'Water tower' gets warmer as climate change bites

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Sanjiangyuan, the origin of China's three major rivers, has and will continue to become warmer and wetter as a result of global warming, latest monitoring data showed.

The headwaters area, on the remote Qinghai-Tibet Plateau which normally features dry and cold weather, has seen its temperature rise 1.98 degrees Celsius and increasing rainfall between 1961 and 2012, said Li Lin, a senior engineer with Qianghai Provincial Meteorological Bureau.

The average annual temperature rise in Sanjiangyuan during this period is higher than the national and global average, said Li, citing an advisory report on climate change policies, based on a survey carried out by the bureau.

Statistics suggested the area has experienced more heat waves and fewer extreme cold days over the past five decades, Li said.

Due to the rising temperature, the maximum depth of permafrost in the headwaters area has decreased on average by 12 centimeters every 10 years and most of the glaciers there are melting, he said.

The report predicted that by 2100 the temperature in Sanjiangyuan will have risen 3 degrees Celsius from now. It said an increase of 1.1 degrees Celsius means 19 percent of the permafrost would thaw.

The report estimated that glacial areas in the region may shrink by 40 to 60 percent by 2100.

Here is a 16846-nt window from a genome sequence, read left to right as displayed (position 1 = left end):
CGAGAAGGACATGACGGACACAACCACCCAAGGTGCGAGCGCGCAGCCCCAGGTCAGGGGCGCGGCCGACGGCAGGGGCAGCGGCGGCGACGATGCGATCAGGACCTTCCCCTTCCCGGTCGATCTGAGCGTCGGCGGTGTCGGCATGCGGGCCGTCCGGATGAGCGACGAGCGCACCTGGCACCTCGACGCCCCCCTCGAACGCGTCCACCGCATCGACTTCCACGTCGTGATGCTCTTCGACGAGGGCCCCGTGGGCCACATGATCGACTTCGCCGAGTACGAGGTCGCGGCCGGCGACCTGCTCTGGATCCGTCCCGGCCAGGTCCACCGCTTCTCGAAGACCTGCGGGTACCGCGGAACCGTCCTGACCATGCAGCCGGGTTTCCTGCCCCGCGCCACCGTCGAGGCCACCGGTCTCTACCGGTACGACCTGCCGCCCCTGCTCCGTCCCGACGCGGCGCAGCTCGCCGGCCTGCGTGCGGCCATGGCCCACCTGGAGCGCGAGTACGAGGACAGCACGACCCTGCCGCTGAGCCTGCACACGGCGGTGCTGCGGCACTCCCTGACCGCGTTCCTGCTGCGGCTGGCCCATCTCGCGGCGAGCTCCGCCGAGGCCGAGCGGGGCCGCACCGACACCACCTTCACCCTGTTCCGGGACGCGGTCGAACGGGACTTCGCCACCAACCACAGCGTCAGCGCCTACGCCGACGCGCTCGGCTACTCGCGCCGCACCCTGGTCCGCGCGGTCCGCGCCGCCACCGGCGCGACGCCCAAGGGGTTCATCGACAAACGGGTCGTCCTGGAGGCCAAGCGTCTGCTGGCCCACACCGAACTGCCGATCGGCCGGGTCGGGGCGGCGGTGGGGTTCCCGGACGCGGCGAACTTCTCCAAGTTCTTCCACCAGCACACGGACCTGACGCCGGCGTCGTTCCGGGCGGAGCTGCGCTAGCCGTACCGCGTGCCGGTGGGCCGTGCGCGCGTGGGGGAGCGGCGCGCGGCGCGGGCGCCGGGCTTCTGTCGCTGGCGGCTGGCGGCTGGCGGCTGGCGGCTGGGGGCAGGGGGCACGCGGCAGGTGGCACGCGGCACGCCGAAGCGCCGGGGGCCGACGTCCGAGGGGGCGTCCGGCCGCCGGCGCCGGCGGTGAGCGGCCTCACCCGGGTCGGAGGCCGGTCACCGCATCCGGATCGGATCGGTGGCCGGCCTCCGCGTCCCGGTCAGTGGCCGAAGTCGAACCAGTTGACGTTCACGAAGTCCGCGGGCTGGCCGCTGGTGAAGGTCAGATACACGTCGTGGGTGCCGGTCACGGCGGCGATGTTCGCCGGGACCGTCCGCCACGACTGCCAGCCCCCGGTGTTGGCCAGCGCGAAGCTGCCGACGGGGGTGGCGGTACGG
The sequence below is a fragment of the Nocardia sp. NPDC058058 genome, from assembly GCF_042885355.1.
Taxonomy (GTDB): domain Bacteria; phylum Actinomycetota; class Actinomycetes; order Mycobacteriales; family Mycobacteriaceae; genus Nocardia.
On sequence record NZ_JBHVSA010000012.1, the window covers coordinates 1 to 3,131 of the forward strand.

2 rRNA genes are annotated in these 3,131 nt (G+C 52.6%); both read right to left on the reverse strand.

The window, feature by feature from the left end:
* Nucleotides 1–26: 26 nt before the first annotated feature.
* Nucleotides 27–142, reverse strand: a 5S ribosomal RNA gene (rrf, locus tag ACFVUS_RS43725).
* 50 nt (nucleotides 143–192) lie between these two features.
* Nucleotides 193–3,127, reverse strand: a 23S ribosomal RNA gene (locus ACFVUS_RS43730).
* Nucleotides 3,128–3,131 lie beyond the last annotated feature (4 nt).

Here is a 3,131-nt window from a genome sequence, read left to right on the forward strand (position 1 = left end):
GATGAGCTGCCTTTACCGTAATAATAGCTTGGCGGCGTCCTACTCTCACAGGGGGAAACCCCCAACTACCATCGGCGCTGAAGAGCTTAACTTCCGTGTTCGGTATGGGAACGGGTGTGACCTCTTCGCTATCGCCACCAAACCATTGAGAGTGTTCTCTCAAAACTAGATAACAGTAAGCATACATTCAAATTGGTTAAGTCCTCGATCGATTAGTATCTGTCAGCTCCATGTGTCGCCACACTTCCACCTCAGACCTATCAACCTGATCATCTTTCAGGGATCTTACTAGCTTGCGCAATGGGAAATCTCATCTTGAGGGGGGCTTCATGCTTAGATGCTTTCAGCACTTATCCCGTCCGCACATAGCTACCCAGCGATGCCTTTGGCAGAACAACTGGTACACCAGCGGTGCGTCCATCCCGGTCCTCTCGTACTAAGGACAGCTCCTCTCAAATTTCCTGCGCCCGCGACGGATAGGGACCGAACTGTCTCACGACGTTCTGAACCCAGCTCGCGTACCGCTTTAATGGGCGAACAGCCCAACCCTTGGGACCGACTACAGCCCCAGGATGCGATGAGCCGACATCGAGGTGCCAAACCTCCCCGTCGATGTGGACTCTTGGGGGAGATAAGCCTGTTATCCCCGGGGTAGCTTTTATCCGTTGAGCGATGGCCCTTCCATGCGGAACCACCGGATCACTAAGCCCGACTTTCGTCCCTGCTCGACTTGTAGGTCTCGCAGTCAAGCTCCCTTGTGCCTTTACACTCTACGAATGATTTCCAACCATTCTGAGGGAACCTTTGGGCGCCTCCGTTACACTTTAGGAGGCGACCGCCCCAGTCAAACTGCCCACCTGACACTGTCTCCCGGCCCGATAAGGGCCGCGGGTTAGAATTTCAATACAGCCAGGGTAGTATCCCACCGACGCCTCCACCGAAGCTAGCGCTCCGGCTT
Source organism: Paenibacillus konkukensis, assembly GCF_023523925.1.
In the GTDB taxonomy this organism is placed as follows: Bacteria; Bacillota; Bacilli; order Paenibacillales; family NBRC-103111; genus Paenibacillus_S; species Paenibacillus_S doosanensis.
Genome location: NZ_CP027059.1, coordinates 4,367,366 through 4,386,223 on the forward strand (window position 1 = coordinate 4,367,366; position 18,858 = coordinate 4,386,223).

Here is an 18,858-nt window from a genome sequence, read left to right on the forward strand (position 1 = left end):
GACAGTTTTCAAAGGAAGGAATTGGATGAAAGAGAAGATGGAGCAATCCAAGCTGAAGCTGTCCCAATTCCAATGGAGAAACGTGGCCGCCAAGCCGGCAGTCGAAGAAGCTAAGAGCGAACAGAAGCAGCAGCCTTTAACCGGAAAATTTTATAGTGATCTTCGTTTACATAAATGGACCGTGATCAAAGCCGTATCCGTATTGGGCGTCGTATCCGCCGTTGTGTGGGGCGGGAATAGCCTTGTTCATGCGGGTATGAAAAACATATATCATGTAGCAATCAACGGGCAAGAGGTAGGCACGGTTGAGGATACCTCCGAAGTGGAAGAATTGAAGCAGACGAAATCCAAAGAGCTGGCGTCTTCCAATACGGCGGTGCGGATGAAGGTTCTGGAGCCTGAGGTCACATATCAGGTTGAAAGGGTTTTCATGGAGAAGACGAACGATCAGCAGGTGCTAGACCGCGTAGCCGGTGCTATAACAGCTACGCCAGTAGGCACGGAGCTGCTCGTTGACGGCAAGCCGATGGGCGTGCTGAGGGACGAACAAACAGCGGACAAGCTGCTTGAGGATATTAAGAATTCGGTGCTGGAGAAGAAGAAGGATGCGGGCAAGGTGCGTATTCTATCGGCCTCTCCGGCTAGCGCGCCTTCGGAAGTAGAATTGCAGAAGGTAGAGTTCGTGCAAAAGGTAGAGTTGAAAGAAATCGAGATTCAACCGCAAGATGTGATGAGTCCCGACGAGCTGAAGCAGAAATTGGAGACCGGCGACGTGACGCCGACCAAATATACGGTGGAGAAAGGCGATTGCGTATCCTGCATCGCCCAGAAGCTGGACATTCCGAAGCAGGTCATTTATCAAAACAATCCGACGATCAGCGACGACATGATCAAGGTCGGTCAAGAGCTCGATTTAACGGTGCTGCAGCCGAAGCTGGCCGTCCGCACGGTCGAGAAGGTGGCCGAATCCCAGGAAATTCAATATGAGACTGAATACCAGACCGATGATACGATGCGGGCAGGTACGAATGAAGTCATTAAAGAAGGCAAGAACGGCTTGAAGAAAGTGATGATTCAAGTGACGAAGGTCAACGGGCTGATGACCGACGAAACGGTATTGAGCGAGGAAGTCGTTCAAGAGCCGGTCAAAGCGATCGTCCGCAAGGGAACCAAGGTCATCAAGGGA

"Many drivers complain that roads have become more bumpy in recent years. The reason is permafrost degradation, it has caused roads to sink," said Wu Guolu, head of the provincial environmental and geological prospecting institute.

Experts believe climate change is a double-edged sword for the country's "water tower," the source of the Yangtze, Yellow and Lancang rivers.

Retreating glaciers fail to reflect light from the sun and therefore may lead to temperature rises and trigger more evaporation, which is likely to accelerate desertification, according to Xin Yuanhong, another senior geological survey engineer in Qinghai.

Li said melting ice has also disrupted the balance of water resources in east Asian rivers, sparking safety concerns.

Monitoring results showed several major lakes in Hoh Xil, the world's third largest unpopulated area on the plateau, has been expanding since 2011, threatening the Qinghai-Tibet railway and road network.

In addition, more frequent rainstorms and blizzards have wreaked havoc on people's lives, Li said.

However, experts said a silver lining could be that increasing rainfall in the next 50 years may benefit barren highlands and farming, a local pillar industry.

In 2012, forest coverage in Sanjiangyuan rose 2.1 percent year on year, according to Li.

China established the Sanjiangyuan Nature Reserve in 2000, hoping to repair the fragile ecological system. Five years later, it launched a 7.5-billion-yuan (1.2-billion-U.S. dollars) ecological conservation project in the region.

2013 is the final year of the nine-year project, which involves the relocation of 50,000 people, mostly Tibetan herdsmen, as well as clean energy development and the reclamation of cropland.


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